Travel guide to Dalian, China

Dalian is a major port of northeastern China and a trading gateway for all of northern China. Declared a Coastal Open City in 1984, it is home to major shipyards, oil refineries, diesel engineering plants, and factories for textile and chemical products. The city is located on the southernmost tip of the Liaodong Peninsula, jutting out into the Bohai Sea in the northeast, between China and North Korea. It is 4 hours by train south of Shenyang. It has a population of about 1.5 million, with a total of 5 million in the larger metropolitan area.

The Dalian area – comprising Dalian and the nearby port/naval base of Lushun  (formerly called Port Arthur) farther south, and hence sometimes called Luda – has an ancient history as a shipping port, but only became prominent in the late 19th century when the Qing dynasty established a naval base there. A new harbor for oil tankers, at the terminus of an oil pipeline from the Daqing oil fields, was completed in 1976. Dalian was declared a Coastal Open City in 1984, with incentives for foreign investment, and is now the third largest port in China.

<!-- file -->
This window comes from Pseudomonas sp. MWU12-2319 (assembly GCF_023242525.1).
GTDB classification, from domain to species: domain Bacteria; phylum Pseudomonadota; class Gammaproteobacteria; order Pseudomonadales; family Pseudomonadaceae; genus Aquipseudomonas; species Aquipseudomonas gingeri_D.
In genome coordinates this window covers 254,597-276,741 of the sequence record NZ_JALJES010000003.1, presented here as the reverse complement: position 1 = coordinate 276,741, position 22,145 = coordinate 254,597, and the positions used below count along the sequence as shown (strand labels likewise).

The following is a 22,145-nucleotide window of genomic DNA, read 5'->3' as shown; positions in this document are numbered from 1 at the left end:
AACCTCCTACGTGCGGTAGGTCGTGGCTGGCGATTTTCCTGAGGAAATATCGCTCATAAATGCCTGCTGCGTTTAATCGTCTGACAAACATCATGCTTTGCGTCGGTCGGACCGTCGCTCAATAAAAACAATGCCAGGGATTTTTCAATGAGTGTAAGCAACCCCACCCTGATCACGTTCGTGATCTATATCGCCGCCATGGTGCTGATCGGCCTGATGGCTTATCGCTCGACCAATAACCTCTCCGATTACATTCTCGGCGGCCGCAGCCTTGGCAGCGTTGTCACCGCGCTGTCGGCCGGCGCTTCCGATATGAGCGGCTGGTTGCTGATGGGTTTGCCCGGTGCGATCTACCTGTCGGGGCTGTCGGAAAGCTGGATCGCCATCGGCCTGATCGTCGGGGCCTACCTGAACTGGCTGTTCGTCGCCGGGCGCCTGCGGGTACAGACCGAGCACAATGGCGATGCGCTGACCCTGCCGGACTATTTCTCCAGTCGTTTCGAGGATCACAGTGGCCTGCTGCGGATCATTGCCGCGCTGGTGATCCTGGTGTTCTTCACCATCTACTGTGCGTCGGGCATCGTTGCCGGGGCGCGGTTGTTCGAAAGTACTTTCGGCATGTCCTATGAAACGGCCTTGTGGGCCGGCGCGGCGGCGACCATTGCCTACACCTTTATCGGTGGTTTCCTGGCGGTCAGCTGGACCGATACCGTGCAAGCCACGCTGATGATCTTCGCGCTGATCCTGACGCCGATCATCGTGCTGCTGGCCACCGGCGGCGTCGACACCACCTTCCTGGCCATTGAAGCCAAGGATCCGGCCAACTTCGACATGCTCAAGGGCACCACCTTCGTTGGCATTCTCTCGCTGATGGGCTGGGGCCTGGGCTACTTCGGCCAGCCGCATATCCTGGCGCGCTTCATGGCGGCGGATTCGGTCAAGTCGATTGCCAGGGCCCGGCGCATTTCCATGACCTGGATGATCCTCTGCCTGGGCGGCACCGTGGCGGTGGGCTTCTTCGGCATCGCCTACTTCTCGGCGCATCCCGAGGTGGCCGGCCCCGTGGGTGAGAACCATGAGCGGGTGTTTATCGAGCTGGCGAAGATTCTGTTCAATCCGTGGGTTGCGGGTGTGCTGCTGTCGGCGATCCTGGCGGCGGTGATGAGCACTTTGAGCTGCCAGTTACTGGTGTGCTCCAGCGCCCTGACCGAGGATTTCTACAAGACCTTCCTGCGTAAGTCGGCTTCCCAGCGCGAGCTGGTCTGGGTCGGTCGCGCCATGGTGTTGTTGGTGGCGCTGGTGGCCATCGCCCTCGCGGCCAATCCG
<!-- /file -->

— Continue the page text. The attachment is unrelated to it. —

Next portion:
Dalian Beach: The Dalian Beach is a tourist attraction and summer resort of national caliber. Stretching 31 kilometers, the beach has manyscenic spots, such as the Wooden-Club Isle, Fujiazhuang, Mt. Baiyun, Xinghai Park, and Black Rock Reefs.

Lushunkou Scenic Spot: The Lushunkou Scenic Spot is a state-level scenic spot. The ruins of the Japanese-Russian War can be found here.

Jinshitan Summer Resort: Situated along the banks of the Yellow Sea, the resort commands a breathtaking landscape including mountains covered with lush vegetation, reefs in various shapes, a seaside with soft clean sand, and rippling water in the blue sea. The resort has a bathing beach and an 18-hole golf course.

Other attractions: Xinghai Park, Mt.Laotie, Snake Island, and the murals in the Han Tombs.